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Published January 21, 2007 | Published
Journal Article Open

The stellar mass density at z ~6 from Spitzer imaging of i'-drop galaxies


We measure the ages, stellar masses, and star formation histories of z ~6 galaxies, observed within 1 Gyr of the big bang. We use imaging from the Hubble Space Telescope (HST) and the Spitzer Space Telescope from the public 'Great Observatories Origins Deep Survey' (GOODS), coupled with ground-based near-infrared imaging, to measure their spectral energy distributions (SEDs) from 0.8–5 μm, spanning the rest-frame ultraviolet (UV) and optical. From our sample of ≈50 'i'-drop' Lyman-break star-forming galaxies in GOODS-South with z'AB < 27, we focus on ≈30 with reliable photometric or spectroscopic redshifts. Half of these are confused with foreground sources at Spitzer resolution, but from the 16 with clean photometry we find that a surprisingly large fraction (40 per cent) have evidence for substantial Balmer/4000-Å spectral breaks. This indicates the presence of old underlying stellar populations that dominate the stellar masses. For these objects, we find ages of ~200–700 Myr, implying formation redshifts of 7 ≤ zf ≤ 18, and large stellar masses in the range ~1–3 × 10^10 M⊙. Analysis of seven i'-drops that are undetected at 3.6 μm indicates that these are younger, considerably less massive systems. We calculate that emission line contamination should not severely affect our photometry or derived results. Using SED fits out to 8 μm, we find little evidence for substantial intrinsic dust reddening in our sources. We use our individual galaxy results to obtain an estimate of the global stellar mass density at z ~ 6 . Correcting for incompleteness in our sample, we find the z ~ 6 comoving stellar mass density to be 2.5 × 10^6 M⊙ Mpc^−3. This is a lower limit, as post-starburst and dust-obscured objects, and also galaxies below our selection thresholds, are not accounted for. From our results, we are able to explore the star formation histories of our selected galaxies, and we suggest that the past global star formation rate may have been much higher than that observed at the z ~ 6 epoch. The associated UV flux we infer at z > 7 could have played a major role in reionizing the Universe.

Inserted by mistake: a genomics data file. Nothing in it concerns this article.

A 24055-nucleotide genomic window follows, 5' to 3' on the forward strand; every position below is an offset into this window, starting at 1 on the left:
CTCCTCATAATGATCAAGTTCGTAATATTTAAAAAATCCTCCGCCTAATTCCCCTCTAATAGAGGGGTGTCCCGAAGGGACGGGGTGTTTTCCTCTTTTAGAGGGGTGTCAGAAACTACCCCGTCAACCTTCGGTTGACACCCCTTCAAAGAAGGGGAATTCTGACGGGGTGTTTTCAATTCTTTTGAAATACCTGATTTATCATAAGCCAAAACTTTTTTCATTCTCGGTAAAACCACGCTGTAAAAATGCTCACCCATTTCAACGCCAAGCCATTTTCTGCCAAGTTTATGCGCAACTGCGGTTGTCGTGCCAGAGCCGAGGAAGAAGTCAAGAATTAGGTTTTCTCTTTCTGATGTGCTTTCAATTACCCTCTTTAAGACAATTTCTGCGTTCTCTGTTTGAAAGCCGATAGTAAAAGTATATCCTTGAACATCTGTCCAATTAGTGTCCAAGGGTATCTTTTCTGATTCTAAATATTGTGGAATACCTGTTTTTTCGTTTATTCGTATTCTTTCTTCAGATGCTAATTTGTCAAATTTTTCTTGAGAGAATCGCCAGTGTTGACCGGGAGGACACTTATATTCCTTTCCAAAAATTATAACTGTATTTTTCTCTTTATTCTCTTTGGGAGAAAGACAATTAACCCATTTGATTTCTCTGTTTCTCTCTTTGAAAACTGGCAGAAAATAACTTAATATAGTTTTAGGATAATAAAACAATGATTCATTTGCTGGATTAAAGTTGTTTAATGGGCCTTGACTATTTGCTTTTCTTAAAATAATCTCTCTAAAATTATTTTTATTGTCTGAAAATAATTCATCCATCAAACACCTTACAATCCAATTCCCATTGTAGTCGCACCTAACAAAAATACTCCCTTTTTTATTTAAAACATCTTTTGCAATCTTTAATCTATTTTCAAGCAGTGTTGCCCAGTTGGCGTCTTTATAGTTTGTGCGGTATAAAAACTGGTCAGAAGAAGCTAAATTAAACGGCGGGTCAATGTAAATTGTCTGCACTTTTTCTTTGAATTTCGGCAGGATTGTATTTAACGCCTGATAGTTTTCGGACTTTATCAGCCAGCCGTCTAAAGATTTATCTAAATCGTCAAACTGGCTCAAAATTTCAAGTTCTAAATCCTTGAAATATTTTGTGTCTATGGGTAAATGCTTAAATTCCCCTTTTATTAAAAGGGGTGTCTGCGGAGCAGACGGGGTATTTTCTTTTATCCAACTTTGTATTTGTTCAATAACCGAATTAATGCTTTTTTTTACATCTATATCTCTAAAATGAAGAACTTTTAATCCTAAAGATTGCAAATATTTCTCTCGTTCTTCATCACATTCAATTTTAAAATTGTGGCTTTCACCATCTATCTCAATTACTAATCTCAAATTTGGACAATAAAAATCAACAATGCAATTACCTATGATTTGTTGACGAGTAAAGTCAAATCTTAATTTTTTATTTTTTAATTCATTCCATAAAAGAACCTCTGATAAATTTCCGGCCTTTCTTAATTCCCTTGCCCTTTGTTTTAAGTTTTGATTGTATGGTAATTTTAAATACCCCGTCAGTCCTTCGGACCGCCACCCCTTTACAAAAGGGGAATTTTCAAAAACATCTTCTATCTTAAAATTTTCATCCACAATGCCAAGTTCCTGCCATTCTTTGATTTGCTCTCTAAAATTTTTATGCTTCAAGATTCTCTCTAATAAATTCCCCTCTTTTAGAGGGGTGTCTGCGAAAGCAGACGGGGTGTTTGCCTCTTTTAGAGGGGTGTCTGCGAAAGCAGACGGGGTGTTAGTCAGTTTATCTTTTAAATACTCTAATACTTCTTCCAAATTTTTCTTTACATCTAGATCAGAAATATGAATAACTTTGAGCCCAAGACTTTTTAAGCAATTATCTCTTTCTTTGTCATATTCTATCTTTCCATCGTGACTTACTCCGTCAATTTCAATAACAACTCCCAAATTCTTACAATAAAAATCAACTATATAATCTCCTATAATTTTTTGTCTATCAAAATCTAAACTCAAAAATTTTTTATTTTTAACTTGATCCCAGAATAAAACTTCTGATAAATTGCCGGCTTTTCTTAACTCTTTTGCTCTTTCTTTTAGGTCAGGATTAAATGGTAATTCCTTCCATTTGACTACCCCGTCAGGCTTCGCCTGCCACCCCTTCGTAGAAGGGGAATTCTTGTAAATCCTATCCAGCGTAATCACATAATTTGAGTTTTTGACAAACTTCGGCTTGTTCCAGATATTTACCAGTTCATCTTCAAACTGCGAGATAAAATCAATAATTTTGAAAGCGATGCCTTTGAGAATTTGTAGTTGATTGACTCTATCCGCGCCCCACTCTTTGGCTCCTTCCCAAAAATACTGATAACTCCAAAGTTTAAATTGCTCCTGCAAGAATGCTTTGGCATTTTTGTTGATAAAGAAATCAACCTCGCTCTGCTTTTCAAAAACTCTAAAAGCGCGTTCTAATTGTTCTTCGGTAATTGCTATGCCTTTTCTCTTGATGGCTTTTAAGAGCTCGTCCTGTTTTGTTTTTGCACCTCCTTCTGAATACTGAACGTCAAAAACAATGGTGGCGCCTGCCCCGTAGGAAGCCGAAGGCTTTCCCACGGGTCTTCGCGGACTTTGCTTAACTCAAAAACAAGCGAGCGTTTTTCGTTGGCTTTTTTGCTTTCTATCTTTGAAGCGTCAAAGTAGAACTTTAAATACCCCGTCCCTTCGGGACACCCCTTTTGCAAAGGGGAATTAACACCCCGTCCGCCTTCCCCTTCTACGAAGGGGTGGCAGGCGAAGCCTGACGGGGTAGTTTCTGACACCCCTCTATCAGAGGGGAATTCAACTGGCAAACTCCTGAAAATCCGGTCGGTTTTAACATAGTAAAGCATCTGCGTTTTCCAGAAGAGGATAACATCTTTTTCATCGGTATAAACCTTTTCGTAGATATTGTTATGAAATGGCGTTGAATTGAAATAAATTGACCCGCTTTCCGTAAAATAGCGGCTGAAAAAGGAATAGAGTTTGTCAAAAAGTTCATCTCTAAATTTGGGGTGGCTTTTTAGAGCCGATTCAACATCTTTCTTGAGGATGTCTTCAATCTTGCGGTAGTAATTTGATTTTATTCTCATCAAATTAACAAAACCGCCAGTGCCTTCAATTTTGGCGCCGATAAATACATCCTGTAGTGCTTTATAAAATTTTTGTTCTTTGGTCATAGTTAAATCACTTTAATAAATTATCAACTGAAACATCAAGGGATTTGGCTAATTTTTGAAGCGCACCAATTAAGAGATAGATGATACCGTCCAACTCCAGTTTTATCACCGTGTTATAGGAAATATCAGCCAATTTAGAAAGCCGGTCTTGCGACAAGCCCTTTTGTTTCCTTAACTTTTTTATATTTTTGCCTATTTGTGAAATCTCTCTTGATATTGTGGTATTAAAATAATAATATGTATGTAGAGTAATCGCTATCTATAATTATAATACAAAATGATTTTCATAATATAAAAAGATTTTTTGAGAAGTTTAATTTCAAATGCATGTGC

Additional Information

© 2007 The Authors. Journal compilation © 2007 RAS. Accepted 2006 October 13. Received 2006 October 12; in original form 2006 July 24. Published Online: 6 December 2006. This work is based on observations made with the Spitzer Space Telescope, which is operated by the Jet Propulsion Laboratory, California Institute of Technology under NASA contract 1407. Observations have been carried out using the Very Large Telescope at the ESO Paranal Observatory under Program ID: LP168. A-0485. This paper is based in part on observations made with the NASA/ESA Hubble Space Telescope, obtained from the Data Archive at the Space Telescope Science Institute, which is operated by the Association of Universities for Research in Astronomy, Inc., under NASA contract NAS 5-26555. These observations are associated with proposals #9425 and 9583 (the GOODS public imaging survey). We are grateful to the GOODS team for making their reduced images public. LPE acknowledges a Particle Physics and Astronomy Research Council (PPARC) studentship supporting this study. AJB is grateful for financial support from a Leverhulme Prize. ERS gratefully acknowledges support from NSF grant AST 02–39425. The compilation of T-dwarf spectra comes from Sandy Leggett. We acknowledge useful discussions with Richard McMahon, Karl Glazebrook and Michelle Doherty, and thank Carlton Baugh for providing electronic tables of the GALFORM stellar mass function. LPE thanks Rob King for useful discussions about low-mass T-dwarf objects. We are grateful to Andrea Grazian and Adriano Fontana for providing us with the GOODS-MUSIC sample: a multicolour catalogue of near-IR selected galaxies in the GOODS-South field. We thank the referee for useful comments on this manuscript.

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August 19, 2023
August 19, 2023